Picture the classic dinner party or BBQ where you are meeting new people. For us guys the conversation usually comes around to, “What do you do for a living?” When I explain that I own a hot rod shop they look at me like I’ve completely hacked the system of trudging through life hating your job and looking forward to the next weekend as soon as Monday hits. The automatic reply is “You must be living your dream. How did you do it?”
It’s really simple, actually. There are a few key components to the success CHC (Chris Holstrom Concepts) has enjoyed over the years. It is a lot like exercise and diet; I can tell you all about it, but the main component is the drive and willingness not to give up on your passion.
Our journey began in 2007. My wife and I had a tough year. The kind you just want to forget. After dealing with fertility issues and a job that didn’t work out, I was at an all-time low. We were sitting in a church service and she looks to me and says, “You need to build cars for a living and share your passion with the world.” I know, I know, she is the coolest wife ever! It seemed like a good idea, but all I had was a ripped-apart 1968 Camaro and nobody had ever heard of me. Who’s going to pay me to build a car? Did I mention I was unemployed with grown-up responsibilities?
I got a job to pay the bills and began building that old Camaro at night and on weekends as a showcase for my abilities. I didn’t know that the economy was about to tank, but it didn’t really matter. There are always obstacles in the way to keep things from moving forward. My goal was to figure it out and not stress about things beyond my control.
The best resources you have are the people around you. There is no such thing as a self-made man. My long-time friend, wheel proprietor, and car designer, Jason Rushforth, was instrumental in tirelessly brainstorming ideas, including the CHC logo, which was penned on a restaurant napkin. He made the introductions that ultimately led to getting that Camaro placed at SEMA in 2008.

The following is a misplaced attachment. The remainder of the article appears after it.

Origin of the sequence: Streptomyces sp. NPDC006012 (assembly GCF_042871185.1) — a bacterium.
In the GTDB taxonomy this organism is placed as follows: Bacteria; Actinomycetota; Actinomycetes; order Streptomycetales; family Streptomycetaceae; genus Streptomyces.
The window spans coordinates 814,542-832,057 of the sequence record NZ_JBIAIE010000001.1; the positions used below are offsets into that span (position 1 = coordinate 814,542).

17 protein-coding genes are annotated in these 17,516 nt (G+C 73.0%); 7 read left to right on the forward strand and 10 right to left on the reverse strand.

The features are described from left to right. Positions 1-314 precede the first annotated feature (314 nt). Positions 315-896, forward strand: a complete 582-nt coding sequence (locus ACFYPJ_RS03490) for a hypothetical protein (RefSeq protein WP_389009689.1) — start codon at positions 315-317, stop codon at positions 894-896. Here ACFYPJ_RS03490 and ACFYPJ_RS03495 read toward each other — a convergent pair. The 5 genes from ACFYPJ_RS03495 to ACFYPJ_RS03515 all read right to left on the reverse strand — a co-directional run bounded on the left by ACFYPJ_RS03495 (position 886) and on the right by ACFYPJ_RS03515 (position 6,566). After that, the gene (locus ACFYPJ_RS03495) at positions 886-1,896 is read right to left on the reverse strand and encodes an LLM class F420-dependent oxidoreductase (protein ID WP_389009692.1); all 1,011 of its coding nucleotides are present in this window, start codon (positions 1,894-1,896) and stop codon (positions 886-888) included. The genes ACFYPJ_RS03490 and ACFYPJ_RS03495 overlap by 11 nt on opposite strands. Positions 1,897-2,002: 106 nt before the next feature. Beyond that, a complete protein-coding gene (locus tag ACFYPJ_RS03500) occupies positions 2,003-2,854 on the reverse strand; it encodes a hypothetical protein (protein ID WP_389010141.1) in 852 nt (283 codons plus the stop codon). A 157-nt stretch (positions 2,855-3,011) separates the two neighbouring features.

The momentum was building. It was time to find that first paying customer. The car was sold and I began to promote myself as a car builder. A few small jobs were landed and before I knew it we were headed back to SEMA with another build.
How did I know it was time to quit my job and build full-time? A good indicator is when the nighttime gig makes close to the same money as your daily grind. It was explained to me like this. Picture a boat pulling up to the dock. You don’t jump into the water and swim for shore when you know that you will arrive at the dock eventually. With the pressures of financial obligations, it is suicide to jump ship and hope it will all work out. The lesson here is simple—timing and patience is everything. That time for me was April 1, 2011. I went to my shop in the morning—a humble little space—unlocked the door and launched into a business that now is housed in two buildings totaling over 13,000 square feet with 12 amazing employees, and growing.
There are so many stories to share about our journey along the way. After a few short years, we built a cool little black Nova with an LS9. We displayed it at the 2013 SEMA Show much to the delight of the Sony PlayStation crew. They invited us to be VIPs at a swanky night club for a shot at the coveted Gran Turismo title. The winner gets bragging rights and their car is placed in the video game. We sat there as names were read, an envelope was opened, and we won! It is one of those moments in life where things start to happen in slow motion. You try to take it all in but you never fully realize the moment. I sit here years later amazed at that accomplishment for such a young shop.
Today I get to live my dream because of humble beginnings and a group of customers, employees, and friends that were bold enough to go on this crazy journey with me.
About the Author: Chris Holstrom is the owner of Chris Holstrom Concepts, a hot rod shop in Puyallup, Washington, that specializes in repairing and building high-quality muscle cars and hot rods.